We do not trust the Department of Environmental Conservation to get things right on fracking. Even if it were a reliable and trustworthy agency, the DEC’s budget has been cut so drastically and its workforce decimated to the point that it’s virtually hamstrung.

We do not trust — nor should any sensible, informed citizen or legislator trust — corporate-bought politicians and corporate "scientists."

For the moment we must trust that you are not among that group and that you truly want to do what is right for New York State.

In these tough economic, energy, and environmental times it will take a visionary, forward-thinking leader to bring the state into the future with an innovative energy/jobs/climate-change-effects-lessening plan.

You could be that leader if you have the desire and political will to do so.

It appears you have decided to lift the moratorium for the state outside the New York City watershed (because Wall Street traders, corporate tycoons and big bankers live downstate) and Syracuse watershed (tossing a bone to the rest of the state, according to cynics), while throwing the rest of us to the wolves.

This means you think of the rest of the state’s residents and environment as expendable.

You may be committing political suicide.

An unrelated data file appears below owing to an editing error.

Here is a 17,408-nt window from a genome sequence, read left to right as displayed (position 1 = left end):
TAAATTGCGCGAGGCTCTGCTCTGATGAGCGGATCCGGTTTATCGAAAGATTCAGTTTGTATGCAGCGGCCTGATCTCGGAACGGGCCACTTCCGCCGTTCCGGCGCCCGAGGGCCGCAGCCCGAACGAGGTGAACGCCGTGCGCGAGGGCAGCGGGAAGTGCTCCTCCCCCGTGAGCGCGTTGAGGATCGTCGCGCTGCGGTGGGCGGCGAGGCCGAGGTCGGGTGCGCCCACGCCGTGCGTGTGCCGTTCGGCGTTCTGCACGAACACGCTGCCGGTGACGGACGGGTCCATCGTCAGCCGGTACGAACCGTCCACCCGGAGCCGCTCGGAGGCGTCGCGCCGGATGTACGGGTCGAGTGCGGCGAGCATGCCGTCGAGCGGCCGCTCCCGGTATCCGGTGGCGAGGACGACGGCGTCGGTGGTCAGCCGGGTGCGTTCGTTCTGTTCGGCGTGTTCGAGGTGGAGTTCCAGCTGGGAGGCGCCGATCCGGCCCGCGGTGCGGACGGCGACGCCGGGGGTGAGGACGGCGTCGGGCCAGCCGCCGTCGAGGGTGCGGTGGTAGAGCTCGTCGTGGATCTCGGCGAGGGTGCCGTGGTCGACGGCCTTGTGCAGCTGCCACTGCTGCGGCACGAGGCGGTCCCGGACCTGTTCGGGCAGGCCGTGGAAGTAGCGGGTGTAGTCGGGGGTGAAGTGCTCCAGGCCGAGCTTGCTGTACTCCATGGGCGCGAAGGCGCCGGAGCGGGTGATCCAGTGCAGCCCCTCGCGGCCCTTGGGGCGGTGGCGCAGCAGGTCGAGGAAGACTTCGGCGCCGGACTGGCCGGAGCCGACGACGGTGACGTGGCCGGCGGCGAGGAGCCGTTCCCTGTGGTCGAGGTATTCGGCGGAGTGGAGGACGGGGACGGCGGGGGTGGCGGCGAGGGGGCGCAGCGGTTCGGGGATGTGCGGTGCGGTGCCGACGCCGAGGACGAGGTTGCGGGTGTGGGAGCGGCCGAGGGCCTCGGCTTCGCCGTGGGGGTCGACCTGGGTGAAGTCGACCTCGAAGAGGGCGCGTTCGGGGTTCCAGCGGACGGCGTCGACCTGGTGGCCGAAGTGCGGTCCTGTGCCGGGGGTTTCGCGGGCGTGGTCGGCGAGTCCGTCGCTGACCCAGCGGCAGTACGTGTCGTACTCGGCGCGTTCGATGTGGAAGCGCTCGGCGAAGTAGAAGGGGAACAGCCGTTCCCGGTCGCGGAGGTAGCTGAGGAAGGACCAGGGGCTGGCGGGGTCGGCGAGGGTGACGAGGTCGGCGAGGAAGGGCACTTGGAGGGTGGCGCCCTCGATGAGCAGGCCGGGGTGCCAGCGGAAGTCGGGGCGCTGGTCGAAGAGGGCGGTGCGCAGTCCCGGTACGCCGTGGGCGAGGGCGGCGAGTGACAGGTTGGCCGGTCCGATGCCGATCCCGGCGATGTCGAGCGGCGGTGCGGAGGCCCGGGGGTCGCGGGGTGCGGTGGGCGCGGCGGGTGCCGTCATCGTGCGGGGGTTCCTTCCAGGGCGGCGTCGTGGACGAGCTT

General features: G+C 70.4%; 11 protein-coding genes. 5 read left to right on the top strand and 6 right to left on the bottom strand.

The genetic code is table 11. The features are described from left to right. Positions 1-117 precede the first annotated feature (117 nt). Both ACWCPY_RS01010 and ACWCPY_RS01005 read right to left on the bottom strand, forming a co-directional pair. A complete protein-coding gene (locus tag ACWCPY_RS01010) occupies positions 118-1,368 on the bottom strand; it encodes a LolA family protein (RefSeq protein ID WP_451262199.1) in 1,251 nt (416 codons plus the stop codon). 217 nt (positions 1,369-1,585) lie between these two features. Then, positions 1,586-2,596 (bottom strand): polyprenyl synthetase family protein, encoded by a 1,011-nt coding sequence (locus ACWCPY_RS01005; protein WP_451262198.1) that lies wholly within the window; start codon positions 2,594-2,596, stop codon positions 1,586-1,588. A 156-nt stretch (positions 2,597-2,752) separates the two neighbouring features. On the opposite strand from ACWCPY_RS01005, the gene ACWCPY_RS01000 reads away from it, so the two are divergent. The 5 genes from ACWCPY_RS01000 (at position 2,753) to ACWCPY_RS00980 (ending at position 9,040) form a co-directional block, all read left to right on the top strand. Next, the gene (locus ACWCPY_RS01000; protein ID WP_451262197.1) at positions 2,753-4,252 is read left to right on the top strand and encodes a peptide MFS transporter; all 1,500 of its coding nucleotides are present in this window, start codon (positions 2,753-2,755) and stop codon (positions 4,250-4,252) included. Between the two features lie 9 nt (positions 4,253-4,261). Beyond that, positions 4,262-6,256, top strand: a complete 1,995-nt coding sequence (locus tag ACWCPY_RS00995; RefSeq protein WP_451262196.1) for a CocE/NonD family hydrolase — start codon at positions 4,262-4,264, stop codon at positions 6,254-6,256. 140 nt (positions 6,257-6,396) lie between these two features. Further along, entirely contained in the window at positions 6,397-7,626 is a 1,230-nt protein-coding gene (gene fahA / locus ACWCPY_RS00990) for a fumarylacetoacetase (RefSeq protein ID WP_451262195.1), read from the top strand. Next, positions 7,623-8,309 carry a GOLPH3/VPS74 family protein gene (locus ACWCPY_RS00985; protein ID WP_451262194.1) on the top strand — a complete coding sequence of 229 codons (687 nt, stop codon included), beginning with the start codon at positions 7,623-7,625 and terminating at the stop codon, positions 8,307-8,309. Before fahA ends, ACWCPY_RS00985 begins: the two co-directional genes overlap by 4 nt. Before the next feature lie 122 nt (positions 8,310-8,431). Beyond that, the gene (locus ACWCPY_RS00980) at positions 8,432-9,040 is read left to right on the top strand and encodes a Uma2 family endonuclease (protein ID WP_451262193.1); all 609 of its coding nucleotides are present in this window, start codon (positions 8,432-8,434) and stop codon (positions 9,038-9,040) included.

Many millions of New Yorkers now know what is at stake with fracking, and more are coming to that understanding daily as they learn of its ills in other places.

That speaks to the dedication of my fellow antifracking activists, who are fighting an industry that can without blinking an eye drop $150 million or more yearly to hoodwink the public and lobby legislators with false propaganda. Their ads claim that “natural” gas is “clean, safe, domestic, and patriotic.” And that it’s an economic panacea for struggling workers whose jobs have been eliminated or sent abroad.

Which, as you surely know, are all false claims.

Governor, you should quickly reconsider lifting the moratorium. The only sensible, responsible, long-term response to the devastating practice of fracking (a response that would also greatly offset our economic woes) is to
1) immediately institute a statewide fracking ban (New Jersey’s legislature just passed one; it’s waiting for Governor Christie’s signature, which is probably not forthcoming; but you could be the first);
2) invest in wide-scale updating and reinforcing of infrastructures and in conservation/energy-efficiency rehabilitating existing public and private buildings and homes;
3) commit to the building and maintenance of long-term energy-efficient public transportation and codify mandatory greater fuel efficiency in all private and public large, small, agricultural, and industrial vehicles;
4) invest in research, development and implementation of renewable, sustainable neighborhood- and local-based energy systems, and write and enforce laws mandating the phase-out of all fossil-fuel based systems;